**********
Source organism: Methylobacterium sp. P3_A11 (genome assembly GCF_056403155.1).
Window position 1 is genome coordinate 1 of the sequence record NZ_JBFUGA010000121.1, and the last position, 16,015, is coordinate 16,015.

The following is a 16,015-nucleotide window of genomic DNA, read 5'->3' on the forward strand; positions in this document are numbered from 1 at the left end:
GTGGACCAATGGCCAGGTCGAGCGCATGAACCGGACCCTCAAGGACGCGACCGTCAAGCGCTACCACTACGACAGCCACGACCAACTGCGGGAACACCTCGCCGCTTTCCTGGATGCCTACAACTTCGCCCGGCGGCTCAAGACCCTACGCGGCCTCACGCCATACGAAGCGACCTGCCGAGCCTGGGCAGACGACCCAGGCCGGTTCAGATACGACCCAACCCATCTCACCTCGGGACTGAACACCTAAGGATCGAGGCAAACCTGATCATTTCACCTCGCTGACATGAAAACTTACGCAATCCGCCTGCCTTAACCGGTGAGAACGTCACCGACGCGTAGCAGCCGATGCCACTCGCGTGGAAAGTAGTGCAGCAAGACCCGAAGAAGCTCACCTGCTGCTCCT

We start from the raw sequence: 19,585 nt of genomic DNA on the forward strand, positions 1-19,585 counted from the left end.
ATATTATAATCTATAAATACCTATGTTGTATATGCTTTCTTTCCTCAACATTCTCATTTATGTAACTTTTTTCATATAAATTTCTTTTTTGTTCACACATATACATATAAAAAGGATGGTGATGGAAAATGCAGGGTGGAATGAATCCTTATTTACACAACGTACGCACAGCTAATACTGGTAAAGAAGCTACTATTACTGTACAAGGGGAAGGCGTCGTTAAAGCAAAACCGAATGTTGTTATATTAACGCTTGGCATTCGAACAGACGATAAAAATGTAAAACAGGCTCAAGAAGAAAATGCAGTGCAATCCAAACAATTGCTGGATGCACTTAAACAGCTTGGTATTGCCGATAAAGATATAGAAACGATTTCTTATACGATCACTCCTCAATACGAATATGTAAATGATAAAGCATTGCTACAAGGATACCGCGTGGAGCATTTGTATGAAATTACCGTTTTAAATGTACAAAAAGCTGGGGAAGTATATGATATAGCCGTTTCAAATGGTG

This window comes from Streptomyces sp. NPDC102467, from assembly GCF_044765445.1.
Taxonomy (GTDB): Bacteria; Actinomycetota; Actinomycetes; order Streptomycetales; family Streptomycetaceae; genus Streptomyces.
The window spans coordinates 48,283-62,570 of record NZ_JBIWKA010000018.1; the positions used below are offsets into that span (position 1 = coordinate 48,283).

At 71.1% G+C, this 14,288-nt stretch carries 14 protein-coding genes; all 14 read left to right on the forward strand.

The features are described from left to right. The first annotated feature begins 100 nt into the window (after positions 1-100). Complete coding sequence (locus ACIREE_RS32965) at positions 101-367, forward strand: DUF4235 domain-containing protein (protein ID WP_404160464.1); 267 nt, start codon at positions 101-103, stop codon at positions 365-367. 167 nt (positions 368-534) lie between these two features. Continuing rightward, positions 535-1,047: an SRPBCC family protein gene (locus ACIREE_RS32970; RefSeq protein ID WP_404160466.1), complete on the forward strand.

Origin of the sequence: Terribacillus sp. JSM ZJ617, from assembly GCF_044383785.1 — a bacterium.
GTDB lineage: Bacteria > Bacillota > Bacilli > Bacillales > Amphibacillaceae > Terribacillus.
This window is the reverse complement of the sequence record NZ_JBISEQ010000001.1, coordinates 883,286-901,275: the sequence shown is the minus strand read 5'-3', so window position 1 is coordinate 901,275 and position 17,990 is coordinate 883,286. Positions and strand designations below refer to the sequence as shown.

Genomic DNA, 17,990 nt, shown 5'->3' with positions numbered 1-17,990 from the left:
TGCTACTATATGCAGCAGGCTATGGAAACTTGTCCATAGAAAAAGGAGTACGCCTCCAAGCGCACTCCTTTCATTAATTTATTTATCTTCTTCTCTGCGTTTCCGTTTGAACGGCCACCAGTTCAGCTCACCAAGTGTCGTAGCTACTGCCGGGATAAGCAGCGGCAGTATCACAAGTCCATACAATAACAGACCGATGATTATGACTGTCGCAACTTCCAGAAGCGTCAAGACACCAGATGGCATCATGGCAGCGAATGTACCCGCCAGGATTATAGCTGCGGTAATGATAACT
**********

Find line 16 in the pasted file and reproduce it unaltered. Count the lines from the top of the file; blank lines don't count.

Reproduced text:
TGCTACTATATGCAGCAGGCTATGGAAACTTGTCCATAGAAAAAGGAGTACGCCTCCAAGCGCACTCCTTTCATTAATTTATTTATCTTCTTCTCTGCGTTTCCGTTTGAACGGCCACCAGTTCAGCTCACCAAGTGTCGTAGCTACTGCCGGGATAAGCAGCGGCAGTATCACAAGTCCATACAATAACAGACCGATGATTATGACTGTCGCAACTTCCAGAAGCGTCAAGACACCAGATGGCATCATGGCAGCGAATGTACCCGCCAGGATTATAGCTGCGGTAATGATAACT